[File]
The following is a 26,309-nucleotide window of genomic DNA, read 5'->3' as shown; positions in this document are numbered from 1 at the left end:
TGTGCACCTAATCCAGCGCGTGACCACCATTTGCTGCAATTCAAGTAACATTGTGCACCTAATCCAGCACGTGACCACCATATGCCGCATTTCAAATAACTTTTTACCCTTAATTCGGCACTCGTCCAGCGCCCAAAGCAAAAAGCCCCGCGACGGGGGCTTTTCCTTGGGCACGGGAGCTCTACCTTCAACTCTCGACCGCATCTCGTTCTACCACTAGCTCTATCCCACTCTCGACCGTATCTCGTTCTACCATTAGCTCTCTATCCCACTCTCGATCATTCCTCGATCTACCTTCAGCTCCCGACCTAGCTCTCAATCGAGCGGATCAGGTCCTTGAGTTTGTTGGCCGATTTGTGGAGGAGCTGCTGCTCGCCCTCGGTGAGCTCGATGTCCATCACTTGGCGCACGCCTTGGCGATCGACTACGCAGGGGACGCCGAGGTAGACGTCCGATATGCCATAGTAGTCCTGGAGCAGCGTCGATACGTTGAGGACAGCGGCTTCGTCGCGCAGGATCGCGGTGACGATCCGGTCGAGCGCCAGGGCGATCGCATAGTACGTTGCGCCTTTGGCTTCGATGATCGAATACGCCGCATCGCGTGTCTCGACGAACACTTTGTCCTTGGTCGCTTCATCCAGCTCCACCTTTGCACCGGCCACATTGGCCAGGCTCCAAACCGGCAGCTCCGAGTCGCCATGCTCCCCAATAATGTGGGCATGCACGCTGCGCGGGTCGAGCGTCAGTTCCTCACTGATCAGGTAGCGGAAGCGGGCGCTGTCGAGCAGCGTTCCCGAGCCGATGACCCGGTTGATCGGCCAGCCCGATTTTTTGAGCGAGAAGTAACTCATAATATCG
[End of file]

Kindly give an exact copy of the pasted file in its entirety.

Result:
The following is a 26,309-nucleotide window of genomic DNA, read 5'->3' as shown; positions in this document are numbered from 1 at the left end:
TGTGCACCTAATCCAGCGCGTGACCACCATTTGCTGCAATTCAAGTAACATTGTGCACCTAATCCAGCACGTGACCACCATATGCCGCATTTCAAATAACTTTTTACCCTTAATTCGGCACTCGTCCAGCGCCCAAAGCAAAAAGCCCCGCGACGGGGGCTTTTCCTTGGGCACGGGAGCTCTACCTTCAACTCTCGACCGCATCTCGTTCTACCACTAGCTCTATCCCACTCTCGACCGTATCTCGTTCTACCATTAGCTCTCTATCCCACTCTCGATCATTCCTCGATCTACCTTCAGCTCCCGACCTAGCTCTCAATCGAGCGGATCAGGTCCTTGAGTTTGTTGGCCGATTTGTGGAGGAGCTGCTGCTCGCCCTCGGTGAGCTCGATGTCCATCACTTGGCGCACGCCTTGGCGATCGACTACGCAGGGGACGCCGAGGTAGACGTCCGATATGCCATAGTAGTCCTGGAGCAGCGTCGATACGTTGAGGACAGCGGCTTCGTCGCGCAGGATCGCGGTGACGATCCGGTCGAGCGCCAGGGCGATCGCATAGTACGTTGCGCCTTTGGCTTCGATGATCGAATACGCCGCATCGCGTGTCTCGACGAACACTTTGTCCTTGGTCGCTTCATCCAGCTCCACCTTTGCACCGGCCACATTGGCCAGGCTCCAAACCGGCAGCTCCGAGTCGCCATGCTCCCCAATAATGTGGGCATGCACGCTGCGCGGGTCGAGCGTCAGTTCCTCACTGATCAGGTAGCGGAAGCGGGCGCTGTCGAGCAGCGTTCCCGAGCCGATGACCCGGTTGATCGGCCAGCCCGATTTTTTGAGCGAGAAGTAACTCATAATATCG